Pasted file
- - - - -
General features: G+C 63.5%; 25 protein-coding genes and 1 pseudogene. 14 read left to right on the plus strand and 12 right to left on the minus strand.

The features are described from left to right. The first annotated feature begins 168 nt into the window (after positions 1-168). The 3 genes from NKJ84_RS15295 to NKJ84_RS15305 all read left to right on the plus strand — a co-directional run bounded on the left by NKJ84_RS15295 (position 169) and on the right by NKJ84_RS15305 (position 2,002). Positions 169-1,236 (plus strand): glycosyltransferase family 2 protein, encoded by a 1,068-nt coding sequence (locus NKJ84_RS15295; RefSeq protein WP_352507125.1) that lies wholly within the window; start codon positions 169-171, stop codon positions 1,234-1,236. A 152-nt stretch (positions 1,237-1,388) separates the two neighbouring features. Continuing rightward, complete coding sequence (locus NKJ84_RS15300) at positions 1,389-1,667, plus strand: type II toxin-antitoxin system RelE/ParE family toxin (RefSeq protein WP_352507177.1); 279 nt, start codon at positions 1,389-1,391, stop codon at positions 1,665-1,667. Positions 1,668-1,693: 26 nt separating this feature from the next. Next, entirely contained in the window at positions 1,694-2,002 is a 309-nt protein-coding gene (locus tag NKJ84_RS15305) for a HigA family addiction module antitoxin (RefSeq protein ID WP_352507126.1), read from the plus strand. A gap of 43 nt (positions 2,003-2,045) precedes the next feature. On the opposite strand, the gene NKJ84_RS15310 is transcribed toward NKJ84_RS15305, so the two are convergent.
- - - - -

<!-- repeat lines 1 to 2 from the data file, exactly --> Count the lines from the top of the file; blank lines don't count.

General features: G+C 63.5%; 25 protein-coding genes and 1 pseudogene. 14 read left to right on the plus strand and 12 right to left on the minus strand.

The features are described from left to right. The first annotated feature begins 168 nt into the window (after positions 1-168). The 3 genes from NKJ84_RS15295 to NKJ84_RS15305 all read left to right on the plus strand — a co-directional run bounded on the left by NKJ84_RS15295 (position 169) and on the right by NKJ84_RS15305 (position 2,002). Positions 169-1,236 (plus strand): glycosyltransferase family 2 protein, encoded by a 1,068-nt coding sequence (locus NKJ84_RS15295; RefSeq protein WP_352507125.1) that lies wholly within the window; start codon positions 169-171, stop codon positions 1,234-1,236. A 152-nt stretch (positions 1,237-1,388) separates the two neighbouring features. Continuing rightward, complete coding sequence (locus NKJ84_RS15300) at positions 1,389-1,667, plus strand: type II toxin-antitoxin system RelE/ParE family toxin (RefSeq protein WP_352507177.1); 279 nt, start codon at positions 1,389-1,391, stop codon at positions 1,665-1,667. Positions 1,668-1,693: 26 nt separating this feature from the next. Next, entirely contained in the window at positions 1,694-2,002 is a 309-nt protein-coding gene (locus tag NKJ84_RS15305) for a HigA family addiction module antitoxin (RefSeq protein ID WP_352507126.1), read from the plus strand. A gap of 43 nt (positions 2,003-2,045) precedes the next feature. On the opposite strand, the gene NKJ84_RS15310 is transcribed toward NKJ84_RS15305, so the two are convergent.